Exercise and physical activity are among the most important things you can do to live well and stay healthy. They are fundamental to the physical and mental health of almost everyone, especially older adults. Scientists have found that staying physically active and exercising regularly can delay and even prevent many diseases related to aging.

According to the National Institute of Health (NIH) staying physically active and exercising regularly can produce long-term health benefits and even improve the health of some older adults who already have diseases and disabilities. Exercise is often an effective treatment for many chronic conditions. Studies have shown that people with arthritis, heart disease, or diabetes benefit from regular physical activity. Exercise also helps people with high blood pressure, balance problems, or difficulty walking. That is why many health experts say older adults should be as active as possible.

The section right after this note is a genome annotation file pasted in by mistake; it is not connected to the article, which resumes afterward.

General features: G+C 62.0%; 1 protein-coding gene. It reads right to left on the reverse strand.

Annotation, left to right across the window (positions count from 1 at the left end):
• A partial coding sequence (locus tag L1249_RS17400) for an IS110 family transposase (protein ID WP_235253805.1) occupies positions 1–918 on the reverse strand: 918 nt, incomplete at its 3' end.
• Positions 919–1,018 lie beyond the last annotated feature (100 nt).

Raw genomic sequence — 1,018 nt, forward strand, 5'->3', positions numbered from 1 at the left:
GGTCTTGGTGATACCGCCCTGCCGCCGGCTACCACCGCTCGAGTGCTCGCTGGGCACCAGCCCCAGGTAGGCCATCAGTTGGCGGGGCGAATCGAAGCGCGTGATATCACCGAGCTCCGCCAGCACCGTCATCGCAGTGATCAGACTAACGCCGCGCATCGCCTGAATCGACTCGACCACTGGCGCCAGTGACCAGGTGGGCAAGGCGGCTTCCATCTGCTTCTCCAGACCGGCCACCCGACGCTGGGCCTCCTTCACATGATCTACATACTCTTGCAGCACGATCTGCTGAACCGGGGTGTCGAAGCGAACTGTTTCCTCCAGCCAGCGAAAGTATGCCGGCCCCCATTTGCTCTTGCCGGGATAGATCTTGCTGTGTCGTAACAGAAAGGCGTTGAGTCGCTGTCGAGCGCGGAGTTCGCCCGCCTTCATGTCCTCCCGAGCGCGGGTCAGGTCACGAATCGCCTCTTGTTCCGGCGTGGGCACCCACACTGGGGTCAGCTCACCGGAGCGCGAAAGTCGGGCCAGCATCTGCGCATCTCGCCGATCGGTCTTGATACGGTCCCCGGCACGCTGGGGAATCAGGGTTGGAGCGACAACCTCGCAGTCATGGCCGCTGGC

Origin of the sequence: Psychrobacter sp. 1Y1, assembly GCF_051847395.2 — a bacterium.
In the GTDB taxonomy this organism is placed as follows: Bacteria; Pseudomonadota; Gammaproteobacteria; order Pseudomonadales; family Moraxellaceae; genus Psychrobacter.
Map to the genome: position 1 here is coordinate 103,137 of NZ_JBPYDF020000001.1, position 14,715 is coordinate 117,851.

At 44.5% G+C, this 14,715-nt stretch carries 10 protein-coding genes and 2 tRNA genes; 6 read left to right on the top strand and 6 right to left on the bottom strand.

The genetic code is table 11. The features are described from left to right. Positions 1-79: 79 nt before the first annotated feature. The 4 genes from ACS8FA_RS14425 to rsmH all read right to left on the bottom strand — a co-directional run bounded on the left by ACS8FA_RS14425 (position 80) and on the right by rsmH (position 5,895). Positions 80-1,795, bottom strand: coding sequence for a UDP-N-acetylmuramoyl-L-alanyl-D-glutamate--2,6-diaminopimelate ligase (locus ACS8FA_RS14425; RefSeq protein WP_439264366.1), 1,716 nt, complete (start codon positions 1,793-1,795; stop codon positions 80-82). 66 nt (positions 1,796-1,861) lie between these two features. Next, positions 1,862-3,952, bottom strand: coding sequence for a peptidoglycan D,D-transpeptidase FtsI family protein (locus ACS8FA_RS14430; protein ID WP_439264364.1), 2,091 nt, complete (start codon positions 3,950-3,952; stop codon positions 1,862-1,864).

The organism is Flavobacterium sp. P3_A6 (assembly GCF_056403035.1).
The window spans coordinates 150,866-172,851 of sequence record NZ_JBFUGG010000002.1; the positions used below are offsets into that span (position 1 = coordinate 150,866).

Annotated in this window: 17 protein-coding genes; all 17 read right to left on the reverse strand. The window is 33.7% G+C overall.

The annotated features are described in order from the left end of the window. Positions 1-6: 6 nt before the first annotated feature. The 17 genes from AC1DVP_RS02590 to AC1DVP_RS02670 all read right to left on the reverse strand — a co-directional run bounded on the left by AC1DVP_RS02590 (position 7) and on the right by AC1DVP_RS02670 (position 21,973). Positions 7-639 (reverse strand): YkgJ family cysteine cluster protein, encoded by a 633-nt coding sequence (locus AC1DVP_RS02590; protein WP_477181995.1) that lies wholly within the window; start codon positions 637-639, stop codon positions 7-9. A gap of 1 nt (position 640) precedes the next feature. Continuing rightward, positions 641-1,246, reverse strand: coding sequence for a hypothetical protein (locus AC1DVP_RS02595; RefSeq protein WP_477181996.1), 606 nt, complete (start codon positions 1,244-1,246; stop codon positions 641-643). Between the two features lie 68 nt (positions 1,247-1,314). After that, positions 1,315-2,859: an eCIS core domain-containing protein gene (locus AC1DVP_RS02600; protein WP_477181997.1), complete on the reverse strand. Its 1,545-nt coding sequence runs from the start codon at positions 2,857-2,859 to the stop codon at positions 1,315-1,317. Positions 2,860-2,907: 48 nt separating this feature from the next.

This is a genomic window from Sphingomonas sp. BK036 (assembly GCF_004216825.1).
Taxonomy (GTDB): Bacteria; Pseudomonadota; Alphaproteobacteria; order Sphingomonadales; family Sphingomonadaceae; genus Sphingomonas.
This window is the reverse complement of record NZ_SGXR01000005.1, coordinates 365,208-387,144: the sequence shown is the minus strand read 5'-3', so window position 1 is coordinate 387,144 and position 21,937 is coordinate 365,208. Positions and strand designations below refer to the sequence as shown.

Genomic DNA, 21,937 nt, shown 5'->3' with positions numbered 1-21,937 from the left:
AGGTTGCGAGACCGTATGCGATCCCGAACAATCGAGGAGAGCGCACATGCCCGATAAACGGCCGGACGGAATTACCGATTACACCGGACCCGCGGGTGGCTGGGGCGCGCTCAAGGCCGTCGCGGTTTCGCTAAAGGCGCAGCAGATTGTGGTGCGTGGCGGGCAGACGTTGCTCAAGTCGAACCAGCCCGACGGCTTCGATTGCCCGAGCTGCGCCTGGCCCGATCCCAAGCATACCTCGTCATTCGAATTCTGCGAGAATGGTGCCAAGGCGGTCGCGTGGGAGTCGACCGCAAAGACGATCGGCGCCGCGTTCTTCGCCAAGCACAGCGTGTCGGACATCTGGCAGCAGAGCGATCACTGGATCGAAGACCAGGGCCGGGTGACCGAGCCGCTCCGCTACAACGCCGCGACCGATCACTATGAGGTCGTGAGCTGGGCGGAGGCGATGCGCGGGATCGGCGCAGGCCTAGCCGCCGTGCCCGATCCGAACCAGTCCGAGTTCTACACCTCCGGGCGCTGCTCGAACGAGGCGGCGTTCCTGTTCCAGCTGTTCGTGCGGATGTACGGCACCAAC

To get the benefits of physical activity try a variety of exercise type including endurance, strength, balance and flexibility. Regular physical activity for older adults should include both moderate intensity aerobic activity, and muscle strengthening activities, for a minimum of 2 hours and 30 minutes each week. To avoid injury, warm up with low-intensity exercises; wear appropriate shoes; and drink water before, during and after your exercise session. Stop exercising if you have pain, feel dizzy or sick to your stomach or have muscle cramps. Pain is your body’s way of telling you to take a break.

Remember, safety first! When starting a new exercise program, begin with low-intensity exercises and consult with your physician to make sure the exercises and activities you have chosen are safe, and will enhance your lifestyle.

(Excerpted from the March/April 2013 Insight Newsletter)

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